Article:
15. Controlling crystal phases in GaAs nanowires grown by Au-assisted molecular beam epitaxy.

    Science.gov (United States)

    Dheeraj, D L; Munshi, A M; Scheffler, M; van Helvoort, A T J; Weman, H; Fimland, B O

    2013-01-11

    Control of the crystal phases of GaAs nanowires (NWs) is essential to eliminate the formation of stacking faults which deteriorate the optical and electronic properties of the NWs. In addition, the ability to control the crystal phase of NWs provides an opportunity to engineer the band gap without changing the crystal material. We show that the crystal phase of GaAs NWs grown on GaAs(111)B substrates by molecular beam epitaxy using the Au-assisted vapor-liquid-solid growth mechanism can be tuned between wurtzite (WZ) and zinc blende (ZB) by changing the V/III flux ratio. As an example we demonstrate the realization of WZ GaAs NWs with a ZB GaAs insert that has been grown without changing the substrate temperature.

  16. Performance and degradation characteristics of blue-violet laser diodes grown by molecular beam epitaxy

    Energy Technology Data Exchange (ETDEWEB)

    Tan, W.S.; Kauer, M.; Hooper, S.E.; Smeeton, T.M.; Bousquet, V.; Rossetti, M.; Heffernan, J. [Sharp Laboratories of Europe Ltd., Edmund Halley Road, Oxford Science Park, Oxford, OX4 4GB (United Kingdom); Xiu, H.; Humphreys, C.J. [Department of Materials Science and Metallurgy, University of Cambridge, Pembroke Street, Cambridge, CB2 3QZ (United Kingdom)

    2009-06-15

    This paper reports the state of the art performance for blue-violet laser diodes (LD) grown by molecular beam epitaxy. Improvements in device design and growth have resulted in a threshold current density of 3.6 kA/cm{sup 2}, which translates into improved cw lifetime of up to 42 hours. Reducing the internal loss resulted in a high cw slope efficiency of 1.08 W/A and a maximum cw output power of 145 mW. To obtain a better understanding of the LD failure mechanism, degraded LDs were analysed using surface mapping techniques such as photoluminescence and electroluminescence on a micrometric scale, which allows the identification of failure regions. These measurements revealed increased nonradiative recombination in localized regions and increased current injection non-uniformities as possible mechanisms for LD performance degradation after aging. (copyright 2009 WILEY-VCH Verlag GmbH and Co. KGaA, Weinheim) (orig.)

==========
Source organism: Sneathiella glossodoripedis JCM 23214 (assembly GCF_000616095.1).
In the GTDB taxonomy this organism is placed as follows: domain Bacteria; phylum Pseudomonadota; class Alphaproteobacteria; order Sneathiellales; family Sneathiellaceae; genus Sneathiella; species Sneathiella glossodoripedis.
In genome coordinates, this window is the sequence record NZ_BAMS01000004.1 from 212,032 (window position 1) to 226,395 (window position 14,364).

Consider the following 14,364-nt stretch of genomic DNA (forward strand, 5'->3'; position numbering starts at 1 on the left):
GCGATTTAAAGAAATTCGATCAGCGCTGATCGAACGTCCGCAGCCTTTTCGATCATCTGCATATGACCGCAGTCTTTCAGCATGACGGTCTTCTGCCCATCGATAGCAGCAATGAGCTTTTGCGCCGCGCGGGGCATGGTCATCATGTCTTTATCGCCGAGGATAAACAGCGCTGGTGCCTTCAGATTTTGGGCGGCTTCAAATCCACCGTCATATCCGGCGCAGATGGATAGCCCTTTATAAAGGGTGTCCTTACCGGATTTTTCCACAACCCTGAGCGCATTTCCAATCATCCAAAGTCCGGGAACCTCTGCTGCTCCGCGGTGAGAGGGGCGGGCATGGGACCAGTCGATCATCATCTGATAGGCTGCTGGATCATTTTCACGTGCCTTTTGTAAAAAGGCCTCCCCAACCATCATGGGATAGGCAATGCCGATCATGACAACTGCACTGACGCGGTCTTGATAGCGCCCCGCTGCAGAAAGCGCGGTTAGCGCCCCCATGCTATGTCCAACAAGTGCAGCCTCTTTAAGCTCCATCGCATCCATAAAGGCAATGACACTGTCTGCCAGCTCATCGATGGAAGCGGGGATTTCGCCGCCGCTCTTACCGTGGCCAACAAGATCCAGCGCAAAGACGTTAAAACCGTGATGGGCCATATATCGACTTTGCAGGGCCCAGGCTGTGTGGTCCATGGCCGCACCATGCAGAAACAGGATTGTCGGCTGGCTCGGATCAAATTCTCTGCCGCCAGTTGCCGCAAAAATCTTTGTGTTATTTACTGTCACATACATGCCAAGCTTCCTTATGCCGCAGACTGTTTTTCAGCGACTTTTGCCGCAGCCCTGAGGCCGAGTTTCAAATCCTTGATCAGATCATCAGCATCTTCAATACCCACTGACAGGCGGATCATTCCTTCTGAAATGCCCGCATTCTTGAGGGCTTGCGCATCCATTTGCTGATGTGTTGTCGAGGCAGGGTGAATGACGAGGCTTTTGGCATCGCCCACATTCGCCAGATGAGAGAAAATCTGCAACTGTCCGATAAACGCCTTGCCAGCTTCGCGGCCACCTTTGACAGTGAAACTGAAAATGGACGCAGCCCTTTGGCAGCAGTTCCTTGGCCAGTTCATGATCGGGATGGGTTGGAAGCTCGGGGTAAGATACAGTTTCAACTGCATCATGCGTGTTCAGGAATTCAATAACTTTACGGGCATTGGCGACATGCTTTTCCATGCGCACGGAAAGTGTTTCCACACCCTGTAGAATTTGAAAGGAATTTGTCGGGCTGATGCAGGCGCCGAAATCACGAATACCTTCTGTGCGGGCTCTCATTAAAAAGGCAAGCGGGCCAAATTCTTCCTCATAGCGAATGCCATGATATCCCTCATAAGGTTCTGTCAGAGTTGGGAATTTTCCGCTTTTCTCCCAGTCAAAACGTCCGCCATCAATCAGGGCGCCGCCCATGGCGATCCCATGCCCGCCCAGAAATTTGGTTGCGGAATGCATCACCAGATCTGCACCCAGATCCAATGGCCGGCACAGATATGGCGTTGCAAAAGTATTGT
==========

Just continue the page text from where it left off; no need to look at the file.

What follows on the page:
17. Intense terahertz emission from molecular beam epitaxy-grown GaAs/GaSb(001)

    Energy Technology Data Exchange (ETDEWEB)

    Sadia, Cyril P.; Laganapan, Aleena Maria; Agatha Tumanguil, Mae; Estacio, Elmer; Somintac, Armando; Salvador, Arnel [National Institute of Physics, University of the Philippines Diliman, Quezon City 1101 (Philippines); Que, Christopher T. [Physics Department, De La Salle University, 2401 Taft Avenue, Manila 1004 (Philippines); Yamamoto, Kohji; Tani, Masahiko [Research Center for Development of Far-Infrared Region, University of Fukui, Fukui 910-8507 (Japan)

    2012-12-15

    Intense terahertz (THz) electromagnetic wave emission was observed in undoped GaAs thin films deposited on (100) n-GaSb substrates via molecular beam epitaxy. GaAs/n-GaSb heterostructures were found to be viable THz sources having signal amplitude 75% that of bulk p-InAs. The GaAs films were grown by interruption method during the growth initiation and using various metamorphic buffer layers. Reciprocal space maps revealed that the GaAs epilayers are tensile relaxed. Defects at the i-GaAs/n-GaSb interface were confirmed by scanning electron microscope images. Band calculations were performed to infer the depletion region and electric field at the i-GaAs/n-GaSb and the air-GaAs interfaces. However, the resulting band calculations were found to be insufficient to explain the THz emission. The enhanced THz emission is currently attributed to a piezoelectric field induced by incoherent strain and defects.

  18. Epitaxial growth of aligned GaN nanowires and nanobridges

    OpenAIRE

    2007-01-01

    Homo-epitaxialy grown aligned GaN nanowires were prepared on crystalline GaN mesas. The GaN nanowires showed preferential growth along the 〈100〉 direction (m-axis direction). By using selectively positioned and crystallographically well defined GaN epitaxial lateral overgrowth (ELO) mesas as substrate, we obtained horizontally aligned GaN nanowires, in comb-like arrays and hexagonal network interconnecting the ELO mesas. Preliminary testing of the nanomechanical behavior of horizontal nanowir...